Researchers from the University of British Columbia have discovered a gene signature tied to the severity of spinal cord injuries in animals and humans that will switch on or off in response to the injury.
While there are no widely available treatments able to restore motor and sensory functions immediately after spinal cord injuries, the researchers believe more insight on the genes could lead to the discovery of biomarkers that predict recovery and pinpoint new targets for treatment.
One of the hurdles preventing better spinal cord treatments is that scientists do not currently fully understand the complex cascade of biological processes that happen when a spinal cord injury occurs.
“Our understanding of the pathophysiological processes triggered by spinal cord injury is fragmentary,” senior author Michael Skinnider, a medical and PhD student at the University of British Columbia, said in a statement. “We set out to integrate the data from decades of small-scale studies using a systems biology approach.”
The team reviewed more than 500 studies to locate 695 unique human genes that are associated with the response to spinal cord injuries. From there, they were able to narrow down 151 of the genes that were linked in multiple studies.
To discover whether the genes truly reflect functional changes after a spinal cord injury, the researchers developed a network of genes from healthy human spinal cords. They were able to then integrate the data derived from the network with the data taken from the previous experimental studies they reviewed.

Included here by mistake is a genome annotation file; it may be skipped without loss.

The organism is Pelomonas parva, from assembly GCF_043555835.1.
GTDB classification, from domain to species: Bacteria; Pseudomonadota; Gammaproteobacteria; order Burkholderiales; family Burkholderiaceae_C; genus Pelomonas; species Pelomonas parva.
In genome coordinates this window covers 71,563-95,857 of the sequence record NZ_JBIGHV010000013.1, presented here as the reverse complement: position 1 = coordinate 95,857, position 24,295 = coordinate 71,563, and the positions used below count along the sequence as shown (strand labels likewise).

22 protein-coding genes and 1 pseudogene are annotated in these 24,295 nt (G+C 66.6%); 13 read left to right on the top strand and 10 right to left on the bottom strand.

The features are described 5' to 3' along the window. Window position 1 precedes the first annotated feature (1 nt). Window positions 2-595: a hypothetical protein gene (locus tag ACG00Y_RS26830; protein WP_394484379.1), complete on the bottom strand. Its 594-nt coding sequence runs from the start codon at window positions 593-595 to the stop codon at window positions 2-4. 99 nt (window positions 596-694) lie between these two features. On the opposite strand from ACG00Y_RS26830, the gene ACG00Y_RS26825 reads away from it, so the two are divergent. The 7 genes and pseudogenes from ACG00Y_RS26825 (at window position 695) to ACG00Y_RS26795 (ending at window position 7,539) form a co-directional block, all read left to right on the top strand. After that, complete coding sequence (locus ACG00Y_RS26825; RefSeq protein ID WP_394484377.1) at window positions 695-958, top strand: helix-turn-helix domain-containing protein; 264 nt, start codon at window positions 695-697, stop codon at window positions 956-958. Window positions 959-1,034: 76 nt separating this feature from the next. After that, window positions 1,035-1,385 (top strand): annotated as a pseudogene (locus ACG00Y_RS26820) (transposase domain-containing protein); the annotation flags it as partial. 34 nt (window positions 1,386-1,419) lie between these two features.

The found that the M3 and M7 groups of genes include a significant amount of genes that have been shown in experiments to be important in the response of a spinal cord injury.
The researchers further looked at five experimental studies of gene expression in mice and rats after spinal cord injuries to see whether any groups were significantly altered. The team found at least four gene groups, including the aforementioned M3 and M7, were switched on, and two other gene groups were switched off.
However, some of the groups were not as connected in the mice and rats as they were in humans. This suggests that these genes could be human-specific biomarkers for spinal cord injuries. Other groups were only important a specific time after an injury, which means that they are involved in the transition from acute to chronic injuries.
The researchers also narrowed down the M3 genes as the group most strongly linked to injury severity in the rodents, suggesting that they could be the ideal biomarker to predict the severity of the injury. In particular, annexin A1, which has been associated with spinal cord injuries in the past, is the one gene in the M3 group that was able to perfectly differentiate between moderately and severely injured rats when used as a biomarker.
“We have developed an integrated, systems-level approach to understand the mechanisms of spinal cord injury,” lead author Jordan Squair, a MD and PhD student at the University of British Columbia, said in a statement. “We have identified gene signatures that predict injury severity and, if reversed therapeutically, could potentially increase functional recovery.”
The study was published in eLife.